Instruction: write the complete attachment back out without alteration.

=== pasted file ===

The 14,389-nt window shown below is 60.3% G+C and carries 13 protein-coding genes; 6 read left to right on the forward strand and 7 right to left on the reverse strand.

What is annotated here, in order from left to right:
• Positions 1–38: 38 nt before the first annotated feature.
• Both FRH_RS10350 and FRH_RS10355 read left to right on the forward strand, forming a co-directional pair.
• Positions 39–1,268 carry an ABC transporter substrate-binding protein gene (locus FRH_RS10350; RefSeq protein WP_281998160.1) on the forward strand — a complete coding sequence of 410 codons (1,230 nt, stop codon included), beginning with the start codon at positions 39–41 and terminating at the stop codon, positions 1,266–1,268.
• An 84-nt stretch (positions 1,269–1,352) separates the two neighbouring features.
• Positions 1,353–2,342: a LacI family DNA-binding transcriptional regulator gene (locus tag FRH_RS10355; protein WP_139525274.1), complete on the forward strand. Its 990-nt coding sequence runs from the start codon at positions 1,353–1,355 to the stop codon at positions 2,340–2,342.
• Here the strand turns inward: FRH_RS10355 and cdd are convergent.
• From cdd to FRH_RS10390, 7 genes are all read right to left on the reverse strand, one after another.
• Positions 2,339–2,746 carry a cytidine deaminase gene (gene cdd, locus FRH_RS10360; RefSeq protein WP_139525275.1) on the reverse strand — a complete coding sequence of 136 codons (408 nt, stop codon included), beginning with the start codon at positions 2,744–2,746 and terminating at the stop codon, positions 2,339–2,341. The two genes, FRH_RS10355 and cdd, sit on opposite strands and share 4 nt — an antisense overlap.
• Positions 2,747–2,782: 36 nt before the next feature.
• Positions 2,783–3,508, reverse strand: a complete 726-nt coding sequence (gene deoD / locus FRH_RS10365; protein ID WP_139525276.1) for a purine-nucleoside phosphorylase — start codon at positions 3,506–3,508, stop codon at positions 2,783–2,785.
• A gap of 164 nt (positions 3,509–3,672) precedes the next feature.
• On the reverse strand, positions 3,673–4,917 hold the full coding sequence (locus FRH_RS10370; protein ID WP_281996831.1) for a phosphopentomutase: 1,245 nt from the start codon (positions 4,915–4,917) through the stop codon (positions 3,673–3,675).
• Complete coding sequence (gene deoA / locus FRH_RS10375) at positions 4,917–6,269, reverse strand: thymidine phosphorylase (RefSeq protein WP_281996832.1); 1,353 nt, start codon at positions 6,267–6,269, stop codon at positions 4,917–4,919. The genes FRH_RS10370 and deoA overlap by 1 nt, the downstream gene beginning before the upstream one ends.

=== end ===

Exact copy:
The 14,389-nt window shown below is 60.3% G+C and carries 13 protein-coding genes; 6 read left to right on the forward strand and 7 right to left on the reverse strand.

What is annotated here, in order from left to right:
• Positions 1–38: 38 nt before the first annotated feature.
• Both FRH_RS10350 and FRH_RS10355 read left to right on the forward strand, forming a co-directional pair.
• Positions 39–1,268 carry an ABC transporter substrate-binding protein gene (locus FRH_RS10350; RefSeq protein WP_281998160.1) on the forward strand — a complete coding sequence of 410 codons (1,230 nt, stop codon included), beginning with the start codon at positions 39–41 and terminating at the stop codon, positions 1,266–1,268.
• An 84-nt stretch (positions 1,269–1,352) separates the two neighbouring features.
• Positions 1,353–2,342: a LacI family DNA-binding transcriptional regulator gene (locus tag FRH_RS10355; protein WP_139525274.1), complete on the forward strand. Its 990-nt coding sequence runs from the start codon at positions 1,353–1,355 to the stop codon at positions 2,340–2,342.
• Here the strand turns inward: FRH_RS10355 and cdd are convergent.
• From cdd to FRH_RS10390, 7 genes are all read right to left on the reverse strand, one after another.
• Positions 2,339–2,746 carry a cytidine deaminase gene (gene cdd, locus FRH_RS10360; RefSeq protein WP_139525275.1) on the reverse strand — a complete coding sequence of 136 codons (408 nt, stop codon included), beginning with the start codon at positions 2,744–2,746 and terminating at the stop codon, positions 2,339–2,341. The two genes, FRH_RS10355 and cdd, sit on opposite strands and share 4 nt — an antisense overlap.
• Positions 2,747–2,782: 36 nt before the next feature.
• Positions 2,783–3,508, reverse strand: a complete 726-nt coding sequence (gene deoD / locus FRH_RS10365; protein ID WP_139525276.1) for a purine-nucleoside phosphorylase — start codon at positions 3,506–3,508, stop codon at positions 2,783–2,785.
• A gap of 164 nt (positions 3,509–3,672) precedes the next feature.
• On the reverse strand, positions 3,673–4,917 hold the full coding sequence (locus FRH_RS10370; protein ID WP_281996831.1) for a phosphopentomutase: 1,245 nt from the start codon (positions 4,915–4,917) through the stop codon (positions 3,673–3,675).
• Complete coding sequence (gene deoA / locus FRH_RS10375) at positions 4,917–6,269, reverse strand: thymidine phosphorylase (RefSeq protein WP_281996832.1); 1,353 nt, start codon at positions 6,267–6,269, stop codon at positions 4,917–4,919. The genes FRH_RS10370 and deoA overlap by 1 nt, the downstream gene beginning before the upstream one ends.